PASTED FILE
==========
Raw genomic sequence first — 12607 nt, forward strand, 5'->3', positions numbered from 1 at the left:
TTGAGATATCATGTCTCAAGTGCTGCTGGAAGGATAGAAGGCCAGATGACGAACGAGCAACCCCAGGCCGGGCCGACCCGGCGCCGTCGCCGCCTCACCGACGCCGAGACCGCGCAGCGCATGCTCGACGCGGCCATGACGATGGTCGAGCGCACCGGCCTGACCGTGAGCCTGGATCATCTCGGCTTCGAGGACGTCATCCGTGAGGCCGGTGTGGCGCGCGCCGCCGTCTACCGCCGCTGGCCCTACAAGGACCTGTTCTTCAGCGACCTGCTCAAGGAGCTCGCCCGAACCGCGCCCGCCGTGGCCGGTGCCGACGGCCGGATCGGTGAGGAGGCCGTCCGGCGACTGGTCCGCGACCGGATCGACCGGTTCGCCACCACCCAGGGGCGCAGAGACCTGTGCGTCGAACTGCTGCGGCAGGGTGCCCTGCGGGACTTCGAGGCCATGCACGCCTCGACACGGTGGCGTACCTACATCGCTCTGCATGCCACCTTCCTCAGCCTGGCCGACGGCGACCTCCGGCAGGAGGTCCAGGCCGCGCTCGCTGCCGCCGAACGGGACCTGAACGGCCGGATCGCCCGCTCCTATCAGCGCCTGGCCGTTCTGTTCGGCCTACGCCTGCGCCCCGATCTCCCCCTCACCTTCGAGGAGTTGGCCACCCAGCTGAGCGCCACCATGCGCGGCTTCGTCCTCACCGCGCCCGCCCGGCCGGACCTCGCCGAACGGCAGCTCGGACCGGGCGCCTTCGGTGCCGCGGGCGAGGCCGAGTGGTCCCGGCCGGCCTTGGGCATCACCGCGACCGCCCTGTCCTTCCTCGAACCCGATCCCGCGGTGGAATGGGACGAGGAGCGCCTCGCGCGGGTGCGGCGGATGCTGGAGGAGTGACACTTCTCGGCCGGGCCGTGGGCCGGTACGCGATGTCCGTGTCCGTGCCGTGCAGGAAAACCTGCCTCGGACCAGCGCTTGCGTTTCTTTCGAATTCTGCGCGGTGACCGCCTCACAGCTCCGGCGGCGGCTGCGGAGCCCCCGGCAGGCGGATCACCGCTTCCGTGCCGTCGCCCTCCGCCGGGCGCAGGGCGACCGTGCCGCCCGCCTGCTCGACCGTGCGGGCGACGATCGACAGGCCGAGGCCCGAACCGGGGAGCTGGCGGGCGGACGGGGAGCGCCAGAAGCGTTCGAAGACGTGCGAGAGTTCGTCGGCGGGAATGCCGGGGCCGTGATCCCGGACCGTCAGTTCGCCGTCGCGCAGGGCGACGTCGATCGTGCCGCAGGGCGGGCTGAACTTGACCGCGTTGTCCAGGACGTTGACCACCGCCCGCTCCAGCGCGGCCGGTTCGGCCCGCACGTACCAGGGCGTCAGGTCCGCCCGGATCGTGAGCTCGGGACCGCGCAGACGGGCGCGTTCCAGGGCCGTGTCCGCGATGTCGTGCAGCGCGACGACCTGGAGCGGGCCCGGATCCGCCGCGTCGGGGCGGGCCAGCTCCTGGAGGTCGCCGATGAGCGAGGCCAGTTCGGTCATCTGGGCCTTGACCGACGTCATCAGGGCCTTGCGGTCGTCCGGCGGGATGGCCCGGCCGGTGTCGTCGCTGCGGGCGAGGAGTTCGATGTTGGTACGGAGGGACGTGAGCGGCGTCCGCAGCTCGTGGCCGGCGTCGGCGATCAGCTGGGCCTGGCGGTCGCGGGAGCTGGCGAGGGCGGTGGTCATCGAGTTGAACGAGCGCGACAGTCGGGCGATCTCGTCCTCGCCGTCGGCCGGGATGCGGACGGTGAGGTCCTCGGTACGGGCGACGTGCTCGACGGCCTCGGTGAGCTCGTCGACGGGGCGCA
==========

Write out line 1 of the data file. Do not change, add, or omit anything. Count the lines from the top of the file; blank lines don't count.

Raw genomic sequence first — 12607 nt, forward strand, 5'->3', positions numbered from 1 at the left: